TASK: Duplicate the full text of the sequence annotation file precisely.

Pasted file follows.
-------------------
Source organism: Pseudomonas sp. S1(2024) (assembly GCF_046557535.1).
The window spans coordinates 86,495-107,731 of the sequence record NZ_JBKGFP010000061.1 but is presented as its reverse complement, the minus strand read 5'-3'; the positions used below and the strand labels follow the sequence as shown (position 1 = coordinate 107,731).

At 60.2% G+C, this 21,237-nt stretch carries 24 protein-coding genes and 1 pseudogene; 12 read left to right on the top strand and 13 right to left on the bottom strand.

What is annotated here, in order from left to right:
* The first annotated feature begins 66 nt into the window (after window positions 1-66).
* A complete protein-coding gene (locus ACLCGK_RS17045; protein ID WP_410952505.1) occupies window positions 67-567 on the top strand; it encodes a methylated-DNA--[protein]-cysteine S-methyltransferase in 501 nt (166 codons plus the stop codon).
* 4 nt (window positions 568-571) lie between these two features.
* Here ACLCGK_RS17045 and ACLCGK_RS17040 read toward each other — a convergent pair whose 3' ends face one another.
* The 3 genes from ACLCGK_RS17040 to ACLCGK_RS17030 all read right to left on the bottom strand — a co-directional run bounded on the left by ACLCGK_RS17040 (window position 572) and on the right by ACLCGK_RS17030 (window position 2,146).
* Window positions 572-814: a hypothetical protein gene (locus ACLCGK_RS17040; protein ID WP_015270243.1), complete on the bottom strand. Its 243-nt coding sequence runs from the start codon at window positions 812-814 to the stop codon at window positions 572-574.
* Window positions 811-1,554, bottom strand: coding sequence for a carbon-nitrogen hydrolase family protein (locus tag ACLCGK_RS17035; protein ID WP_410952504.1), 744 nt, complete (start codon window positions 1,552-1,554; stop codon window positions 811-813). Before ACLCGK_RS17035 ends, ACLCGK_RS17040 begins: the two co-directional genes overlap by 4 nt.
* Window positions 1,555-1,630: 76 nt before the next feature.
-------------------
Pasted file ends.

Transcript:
Source organism: Pseudomonas sp. S1(2024) (assembly GCF_046557535.1).
The window spans coordinates 86,495-107,731 of the sequence record NZ_JBKGFP010000061.1 but is presented as its reverse complement, the minus strand read 5'-3'; the positions used below and the strand labels follow the sequence as shown (position 1 = coordinate 107,731).

At 60.2% G+C, this 21,237-nt stretch carries 24 protein-coding genes and 1 pseudogene; 12 read left to right on the top strand and 13 right to left on the bottom strand.

What is annotated here, in order from left to right:
* The first annotated feature begins 66 nt into the window (after window positions 1-66).
* A complete protein-coding gene (locus ACLCGK_RS17045; protein ID WP_410952505.1) occupies window positions 67-567 on the top strand; it encodes a methylated-DNA--[protein]-cysteine S-methyltransferase in 501 nt (166 codons plus the stop codon).
* 4 nt (window positions 568-571) lie between these two features.
* Here ACLCGK_RS17045 and ACLCGK_RS17040 read toward each other — a convergent pair whose 3' ends face one another.
* The 3 genes from ACLCGK_RS17040 to ACLCGK_RS17030 all read right to left on the bottom strand — a co-directional run bounded on the left by ACLCGK_RS17040 (window position 572) and on the right by ACLCGK_RS17030 (window position 2,146).
* Window positions 572-814: a hypothetical protein gene (locus ACLCGK_RS17040; protein ID WP_015270243.1), complete on the bottom strand. Its 243-nt coding sequence runs from the start codon at window positions 812-814 to the stop codon at window positions 572-574.
* Window positions 811-1,554, bottom strand: coding sequence for a carbon-nitrogen hydrolase family protein (locus tag ACLCGK_RS17035; protein ID WP_410952504.1), 744 nt, complete (start codon window positions 1,552-1,554; stop codon window positions 811-813). Before ACLCGK_RS17035 ends, ACLCGK_RS17040 begins: the two co-directional genes overlap by 4 nt.
* Window positions 1,555-1,630: 76 nt before the next feature.